Fungal enzymes developed in nanoliters of fluid may be a new organic tool in the fight against crop-killers
Fungus is getting a pretty bad rap in pop culture right now thanks to HBO’s hit zombie TV show The Last of Us, in which a fungal mutation spread through the global food supply leads to the collapse of civilization. But its critical role in the health of the planet’s ecosystems is well-known, especially as it applies to humanity’s food supply. Fungus can both protect and kill grains and plants, and the agribusiness industry has long tried to improve pathogen-destroying methods to keep food stores safe.
That’s the focus of a new paper published in the Nature journal Microsystems & Nanoengineering by researchers at the Shih Microfluidics Lab. They have developed a new method of extracting enzymes that degrade the cell walls of harmful micro-organisms such as other fungal pathogens, nematodes or other pathogens that can impact crop health. In effect, it acts as a biological fungicide and pesticide. The researchers also built a device that makes the technique portable, affordable and easy to use.
“While recent decades have seen improvements in growing strains of mammalian or bacterial cell culture, the techniques used are difficult to apply to fungus due to their specific morphology,” says Kenza Samlali, PhD 21, the paper’s primary author. “So there is a lot of interest in automated systems and microfluidics that can screen for micro-organisms.”
A difficult organism to keep small
The researchers studied Clonostachys rosea, a fungus well-known to be toxic to other types of fungi, bacteria and nematodes, to find a way to make it produce more crop-shielding catalytic enzymes. They were especially focused on a way to protect crops from fusarium, a potentially carcinogenic fungus that attacks grain crops like wheat, rye and barley, as well as fruits like bananas, squash and pumpkins.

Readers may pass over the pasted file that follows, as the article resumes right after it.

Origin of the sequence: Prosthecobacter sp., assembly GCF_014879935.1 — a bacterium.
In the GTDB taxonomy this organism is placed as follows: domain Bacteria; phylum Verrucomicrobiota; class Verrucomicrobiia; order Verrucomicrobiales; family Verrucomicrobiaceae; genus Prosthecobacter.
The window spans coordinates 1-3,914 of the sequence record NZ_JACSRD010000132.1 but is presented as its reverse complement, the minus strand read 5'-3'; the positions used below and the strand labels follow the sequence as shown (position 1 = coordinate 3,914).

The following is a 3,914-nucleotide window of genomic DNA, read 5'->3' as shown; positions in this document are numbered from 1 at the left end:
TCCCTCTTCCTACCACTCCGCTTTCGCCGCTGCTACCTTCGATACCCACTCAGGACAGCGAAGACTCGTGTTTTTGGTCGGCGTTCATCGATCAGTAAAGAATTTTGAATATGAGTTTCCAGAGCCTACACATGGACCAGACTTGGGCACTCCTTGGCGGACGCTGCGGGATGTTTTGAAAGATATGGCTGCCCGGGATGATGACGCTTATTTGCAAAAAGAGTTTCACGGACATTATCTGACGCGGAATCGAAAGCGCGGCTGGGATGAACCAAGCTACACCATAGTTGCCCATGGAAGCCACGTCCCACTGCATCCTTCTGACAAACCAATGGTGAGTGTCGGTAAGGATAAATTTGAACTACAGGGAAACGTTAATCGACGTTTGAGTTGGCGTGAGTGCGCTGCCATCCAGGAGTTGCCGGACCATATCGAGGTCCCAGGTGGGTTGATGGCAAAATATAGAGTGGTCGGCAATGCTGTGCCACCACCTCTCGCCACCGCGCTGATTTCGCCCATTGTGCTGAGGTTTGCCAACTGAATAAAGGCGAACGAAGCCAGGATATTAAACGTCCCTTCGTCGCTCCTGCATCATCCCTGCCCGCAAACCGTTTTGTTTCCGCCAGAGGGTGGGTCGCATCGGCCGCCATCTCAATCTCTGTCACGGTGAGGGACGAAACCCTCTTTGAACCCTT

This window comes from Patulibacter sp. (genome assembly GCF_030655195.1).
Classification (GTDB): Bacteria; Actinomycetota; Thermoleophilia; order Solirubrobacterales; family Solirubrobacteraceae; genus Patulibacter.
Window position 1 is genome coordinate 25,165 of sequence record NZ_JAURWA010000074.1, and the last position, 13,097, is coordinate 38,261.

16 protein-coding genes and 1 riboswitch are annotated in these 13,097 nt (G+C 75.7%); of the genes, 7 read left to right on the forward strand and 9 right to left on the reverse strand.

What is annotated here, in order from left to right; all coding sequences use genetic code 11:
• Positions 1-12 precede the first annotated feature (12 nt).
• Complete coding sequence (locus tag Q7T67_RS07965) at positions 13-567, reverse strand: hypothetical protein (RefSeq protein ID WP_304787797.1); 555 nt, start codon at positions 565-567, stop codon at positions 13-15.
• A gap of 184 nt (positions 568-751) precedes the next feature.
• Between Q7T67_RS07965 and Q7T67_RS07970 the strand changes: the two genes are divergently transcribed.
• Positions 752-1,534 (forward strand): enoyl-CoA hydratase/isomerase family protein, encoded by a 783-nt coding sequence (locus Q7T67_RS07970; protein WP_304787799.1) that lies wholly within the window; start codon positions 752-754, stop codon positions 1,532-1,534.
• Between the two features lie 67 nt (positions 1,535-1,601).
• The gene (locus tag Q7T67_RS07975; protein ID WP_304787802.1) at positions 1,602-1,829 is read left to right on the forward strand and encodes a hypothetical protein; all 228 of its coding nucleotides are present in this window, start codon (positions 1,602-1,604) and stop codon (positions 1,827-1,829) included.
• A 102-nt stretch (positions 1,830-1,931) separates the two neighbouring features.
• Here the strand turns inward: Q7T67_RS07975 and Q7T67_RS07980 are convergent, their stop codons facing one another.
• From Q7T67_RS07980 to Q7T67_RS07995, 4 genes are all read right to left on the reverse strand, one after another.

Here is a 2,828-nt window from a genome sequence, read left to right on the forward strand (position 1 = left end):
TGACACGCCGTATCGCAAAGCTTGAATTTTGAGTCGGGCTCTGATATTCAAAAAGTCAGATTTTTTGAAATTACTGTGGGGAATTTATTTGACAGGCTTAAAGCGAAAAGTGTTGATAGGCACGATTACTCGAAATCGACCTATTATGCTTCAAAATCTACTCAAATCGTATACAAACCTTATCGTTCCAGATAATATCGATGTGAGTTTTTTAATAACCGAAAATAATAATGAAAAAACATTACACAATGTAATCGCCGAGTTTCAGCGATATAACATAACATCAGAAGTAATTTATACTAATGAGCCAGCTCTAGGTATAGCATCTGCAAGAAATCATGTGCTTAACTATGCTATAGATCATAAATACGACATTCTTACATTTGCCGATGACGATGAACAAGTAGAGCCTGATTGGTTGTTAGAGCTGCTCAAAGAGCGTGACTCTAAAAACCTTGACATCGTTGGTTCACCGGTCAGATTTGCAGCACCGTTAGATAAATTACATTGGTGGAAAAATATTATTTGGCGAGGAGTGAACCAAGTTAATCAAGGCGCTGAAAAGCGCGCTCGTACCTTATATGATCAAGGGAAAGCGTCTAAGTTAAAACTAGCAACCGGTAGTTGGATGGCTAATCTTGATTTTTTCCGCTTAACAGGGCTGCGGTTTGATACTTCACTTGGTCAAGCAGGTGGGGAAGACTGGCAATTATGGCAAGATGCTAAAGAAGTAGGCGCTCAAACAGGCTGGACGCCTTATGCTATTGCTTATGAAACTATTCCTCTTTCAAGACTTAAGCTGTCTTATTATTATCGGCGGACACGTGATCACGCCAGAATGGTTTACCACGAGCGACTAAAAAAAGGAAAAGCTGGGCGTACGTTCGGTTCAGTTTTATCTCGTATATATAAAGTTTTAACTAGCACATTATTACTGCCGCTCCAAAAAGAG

However, the properties of all fungi make them difficult to study, the researchers note. Fungi grow rapidly, producing the spindly hyphae that can make them difficult to study in the kinds of nanolitre droplets used in microfluidics. The researchers created a new substrate to grow the c. rosea on within a droplet. This allowed them to analyze a single spore based on the thousands of kinds enzymes that were expressed by it in a solid-state fermentation process. They also developed a device that could gently sort out those fungi that produced useful enzymes in high quantities using a very low electrostatic force, keeping the droplets intact.
They could then identify a few dozen different strains of enzymes they deemed most useful out of tens of thousands that were expressed. They were looking for strains that produced enzymes that degrade the cell walls of pathogenic fungi — a wholly organic lifesaver for countless kinds of crops.
“Studying fungal-based organisms is so hard,” Shih says. “The microfluidic method that Kenza and Chiara have designed is truly a breakthrough in the field, especially for determining fungal antagonists. With a way to culture these in single-cell format, we can now use this technology to screen through thousands of fungal antagonists, which can then be used as biocontrol agents to prevent plant pathogens and diseases. We see immediate use of this in the field of agriculture, but we also see future uses in examining fungal diseases related to human health.”
This study received funding from the National Sciences and Engineering Research Council (NSERC), the Fonds de recherche nature et technologie (FRQNT) and the Canadian Foundation of Innovation (CFI).
Read the cited paper: “Droplet digital microfluidic system for screening filamentous fungi based on enzymatic activity.”